This is one in a series of posts showcasing the most outstanding high school football stadiums with artificial turf. Every field has its own story. See the full list Here.
Leaders at Columbus Academy weren’t planning to replace the football stadium’s grass field at the private, nondenominational PreK-12 school in Gahanna, Ohio. But during a recent capital campaign, the John and Linda Hondros family followed one generous donation with a second gift — money they designated for an artificial turf football field which is now rechristened, not surprisingly, Hondros Field.
Once other school families saw the possibilities unleashed by the Hondroses (three of their four children attended Columbus Academy) those families stepped up to fund a second turf field to be used by the physical education classes and multiple sports teams. Learn more on Columbus Academy’s surface Here.
So Columbus Academy went from no turf fields to two turf fields practically overnight!
“Sometimes, things fall from the sky,” athletic director Dominic Facciolla says. “And now we can spread the wealth.”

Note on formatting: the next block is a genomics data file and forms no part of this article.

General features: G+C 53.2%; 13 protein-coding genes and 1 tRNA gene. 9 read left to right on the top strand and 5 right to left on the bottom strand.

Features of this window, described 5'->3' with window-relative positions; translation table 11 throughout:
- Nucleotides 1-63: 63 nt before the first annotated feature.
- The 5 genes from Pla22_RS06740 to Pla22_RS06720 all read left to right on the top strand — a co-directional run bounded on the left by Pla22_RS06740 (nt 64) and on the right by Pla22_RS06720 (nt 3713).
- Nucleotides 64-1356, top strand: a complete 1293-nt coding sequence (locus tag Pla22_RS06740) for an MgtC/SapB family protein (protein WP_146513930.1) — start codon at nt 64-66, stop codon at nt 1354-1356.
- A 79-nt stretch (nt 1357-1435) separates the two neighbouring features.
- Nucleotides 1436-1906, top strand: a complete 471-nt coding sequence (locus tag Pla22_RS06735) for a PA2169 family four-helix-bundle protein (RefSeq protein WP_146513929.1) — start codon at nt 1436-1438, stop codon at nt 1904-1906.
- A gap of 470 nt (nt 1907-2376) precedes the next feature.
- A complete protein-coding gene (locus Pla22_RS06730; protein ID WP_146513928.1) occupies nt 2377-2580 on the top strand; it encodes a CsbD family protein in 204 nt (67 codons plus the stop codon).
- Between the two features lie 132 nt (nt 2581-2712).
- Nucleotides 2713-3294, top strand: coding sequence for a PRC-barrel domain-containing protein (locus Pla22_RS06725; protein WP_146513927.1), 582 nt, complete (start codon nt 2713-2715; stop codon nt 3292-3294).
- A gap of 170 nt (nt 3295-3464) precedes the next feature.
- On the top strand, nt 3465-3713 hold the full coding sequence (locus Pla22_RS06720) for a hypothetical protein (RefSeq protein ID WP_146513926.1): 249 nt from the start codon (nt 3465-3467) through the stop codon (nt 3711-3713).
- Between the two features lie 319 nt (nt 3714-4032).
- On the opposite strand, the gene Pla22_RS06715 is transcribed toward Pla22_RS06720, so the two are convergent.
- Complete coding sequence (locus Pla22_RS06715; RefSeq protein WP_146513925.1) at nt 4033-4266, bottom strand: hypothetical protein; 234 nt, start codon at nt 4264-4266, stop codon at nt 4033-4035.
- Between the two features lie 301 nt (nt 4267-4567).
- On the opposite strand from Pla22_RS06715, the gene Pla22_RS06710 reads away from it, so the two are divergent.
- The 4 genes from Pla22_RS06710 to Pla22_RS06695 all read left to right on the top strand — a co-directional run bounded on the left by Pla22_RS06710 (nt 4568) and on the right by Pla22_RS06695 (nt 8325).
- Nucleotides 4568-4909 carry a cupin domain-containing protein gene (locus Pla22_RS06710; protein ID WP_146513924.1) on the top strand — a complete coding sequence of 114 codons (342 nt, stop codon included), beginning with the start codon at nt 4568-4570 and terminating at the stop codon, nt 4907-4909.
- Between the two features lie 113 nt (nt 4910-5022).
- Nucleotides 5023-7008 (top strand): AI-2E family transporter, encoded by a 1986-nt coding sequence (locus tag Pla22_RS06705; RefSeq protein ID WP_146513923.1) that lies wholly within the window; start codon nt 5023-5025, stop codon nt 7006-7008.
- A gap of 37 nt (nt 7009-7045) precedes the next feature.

Indeed, the two fields — installed over the summer by FieldTurf for about $1.2 million — have been in high demand since opening in August. Google Calendar helps Facciolla and coaches keep track of schedules and field usage. Columbus Academy also is fortunate enough to have an additional eight grass fields (three of which double as baseball and softball outfields) on its 230-acre campus.
But those grass fields wreaked plenty of havoc prior to this fall. “You had one bad Friday night football game, weather-wise, and you had a chewed-up football field,” Facciolla says, adding that teams playing on the old grass football field would frequently postpone early-season games because of foul weather and fear of tearing up the field to soon in the season. “Our grass fields have never been in such great shape as they are now, because we’re not using them as much. We’re alleviating some of the stress on those fields.”
Columbus Academy middle school teams and community youth sports organizations also receive playing and practice times on the multipurpose turf field, which has park-like bench seating for about 150 people and plenty of berm space for additional fans.
Hondros Field, which seats 1,400 spectators, is permanently lined for football and soccer, with tick marks indicating where lines can be painted for lacrosse. Administrators considered adding permanent lines for lacrosse and field hockey, but opted against it because fans and players found too many marks confusing. Plus, why aesthetically disrupt one of the finest showcase fields in central Ohio?